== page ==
Microbiome & Chronic Diseases

Evidence Based Medicine
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Disease ⇒ Celiac Disease {40000207}

Record Keys

Celiac Disease
Parent:[  ]


Initialisation date:[  ]
Other Terms:
CD, Coaliac disease


Meta Information

MedDra ID:
MedDra Level:
ICD:[  ]
Gastroenterology, Immunology
Zone:[  ]
Mechanism:[  ]


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References Notes

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Shared Reference Notes

  • [1.20
    - H. pylori has a mild protective role against celiac disease. Although this negative association is not strong.
  • [1.15
    - increase in Actinobacteria species in the upper tract (pharynx and duodenum), and an increase in Proteobacteria in the lower tract (duodenum and stool).
    - The effect of adherence to a gluten-free diet (GFD) evidenced by an increase in beneficial bacteria and a decrease in some Betaproteobacteriales but not fully restoring CeD-related dysbiosis.
    - gut microbiota acts as an enhancer of immune response in CeD through the production of lipopolysaccharides and other bacterial components that activate the immune response and by decrease SCFA producers bacteria.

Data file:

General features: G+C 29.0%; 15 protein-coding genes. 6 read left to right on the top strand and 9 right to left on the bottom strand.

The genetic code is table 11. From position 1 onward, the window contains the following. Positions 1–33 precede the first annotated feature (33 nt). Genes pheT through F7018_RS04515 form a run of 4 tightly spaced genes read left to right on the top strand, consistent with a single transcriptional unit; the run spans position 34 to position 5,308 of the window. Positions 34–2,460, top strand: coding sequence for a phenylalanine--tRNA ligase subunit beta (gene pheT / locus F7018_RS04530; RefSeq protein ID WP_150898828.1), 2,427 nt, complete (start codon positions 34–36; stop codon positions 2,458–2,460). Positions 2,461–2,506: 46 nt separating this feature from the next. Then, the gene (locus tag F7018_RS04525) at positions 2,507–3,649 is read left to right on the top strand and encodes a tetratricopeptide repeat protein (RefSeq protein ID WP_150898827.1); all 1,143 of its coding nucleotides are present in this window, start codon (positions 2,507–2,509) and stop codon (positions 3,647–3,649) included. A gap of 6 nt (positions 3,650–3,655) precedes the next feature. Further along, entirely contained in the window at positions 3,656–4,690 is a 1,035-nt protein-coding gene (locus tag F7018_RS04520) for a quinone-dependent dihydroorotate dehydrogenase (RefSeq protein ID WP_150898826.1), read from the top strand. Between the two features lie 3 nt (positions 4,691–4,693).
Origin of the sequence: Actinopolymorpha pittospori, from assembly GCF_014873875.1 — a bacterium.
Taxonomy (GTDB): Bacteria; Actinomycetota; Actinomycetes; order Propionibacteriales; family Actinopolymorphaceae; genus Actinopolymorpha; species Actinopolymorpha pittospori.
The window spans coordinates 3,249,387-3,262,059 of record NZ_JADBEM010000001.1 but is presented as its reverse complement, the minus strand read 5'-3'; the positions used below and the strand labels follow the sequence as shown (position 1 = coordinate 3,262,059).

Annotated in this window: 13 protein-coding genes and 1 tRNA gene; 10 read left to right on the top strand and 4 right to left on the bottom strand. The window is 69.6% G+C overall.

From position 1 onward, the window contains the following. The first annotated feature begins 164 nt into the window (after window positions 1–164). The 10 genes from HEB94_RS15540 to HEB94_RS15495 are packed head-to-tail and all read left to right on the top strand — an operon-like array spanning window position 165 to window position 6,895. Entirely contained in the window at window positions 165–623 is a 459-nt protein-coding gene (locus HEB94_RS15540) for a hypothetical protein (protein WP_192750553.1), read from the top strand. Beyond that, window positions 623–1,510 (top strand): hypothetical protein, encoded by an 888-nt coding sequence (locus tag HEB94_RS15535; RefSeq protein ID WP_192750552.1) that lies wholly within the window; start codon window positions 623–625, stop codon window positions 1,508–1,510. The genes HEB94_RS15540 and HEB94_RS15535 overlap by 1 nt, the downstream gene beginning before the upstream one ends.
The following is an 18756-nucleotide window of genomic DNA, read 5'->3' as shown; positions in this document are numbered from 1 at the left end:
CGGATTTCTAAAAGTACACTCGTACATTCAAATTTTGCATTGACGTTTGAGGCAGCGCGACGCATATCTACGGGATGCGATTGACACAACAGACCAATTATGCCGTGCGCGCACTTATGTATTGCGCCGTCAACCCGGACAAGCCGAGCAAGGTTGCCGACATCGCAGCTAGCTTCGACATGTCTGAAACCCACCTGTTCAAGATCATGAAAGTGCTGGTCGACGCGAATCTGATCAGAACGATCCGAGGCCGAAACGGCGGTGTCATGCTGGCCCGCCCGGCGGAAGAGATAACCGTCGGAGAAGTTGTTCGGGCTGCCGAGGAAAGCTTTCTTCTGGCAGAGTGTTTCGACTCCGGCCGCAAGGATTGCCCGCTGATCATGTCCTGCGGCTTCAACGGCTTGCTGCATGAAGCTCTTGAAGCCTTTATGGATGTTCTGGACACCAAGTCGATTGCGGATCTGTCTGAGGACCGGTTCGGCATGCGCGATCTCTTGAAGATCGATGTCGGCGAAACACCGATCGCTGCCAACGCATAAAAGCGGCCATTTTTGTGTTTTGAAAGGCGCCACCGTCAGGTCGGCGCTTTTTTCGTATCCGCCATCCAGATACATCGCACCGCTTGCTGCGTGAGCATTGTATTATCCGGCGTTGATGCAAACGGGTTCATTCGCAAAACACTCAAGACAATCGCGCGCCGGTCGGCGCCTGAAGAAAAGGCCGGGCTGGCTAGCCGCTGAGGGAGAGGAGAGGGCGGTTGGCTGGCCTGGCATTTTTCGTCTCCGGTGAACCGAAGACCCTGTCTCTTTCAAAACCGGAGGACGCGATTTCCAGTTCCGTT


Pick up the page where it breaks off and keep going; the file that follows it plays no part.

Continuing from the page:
• [1.23
    - Pre-existing fecal microbiome diversity was unaffected by gluten challenge in adult subjects with CD and NCGS. These findings suggest that current microbiome status is unrelated to current disease activity and disease severity.
  • [1.9
    - In the duodenum, but not stool, there was higher abundance of Escherichia coli, Prevotella salivae, and Neisseria in CeD vs controls.
  • [1.19
    - Bacteroides vulgatus is increased in Infants with the genotype of high risk of celiac disease development.
    - Increased Bacteroides fragilis increase the risk for celiac disease development in genetically predisposed infants who were formula-fed.
    - Polysaccharide A produced by Bacteroides fragilis direct the immune system via its ability to direct the development of CD4+ T cells, thus inducing the differentiation of Th1-lineage.
    - Increased abundance of Bacteroides may contribute to the Th1 response found in the small intestinal mucosa of celiac disease patients.

Common References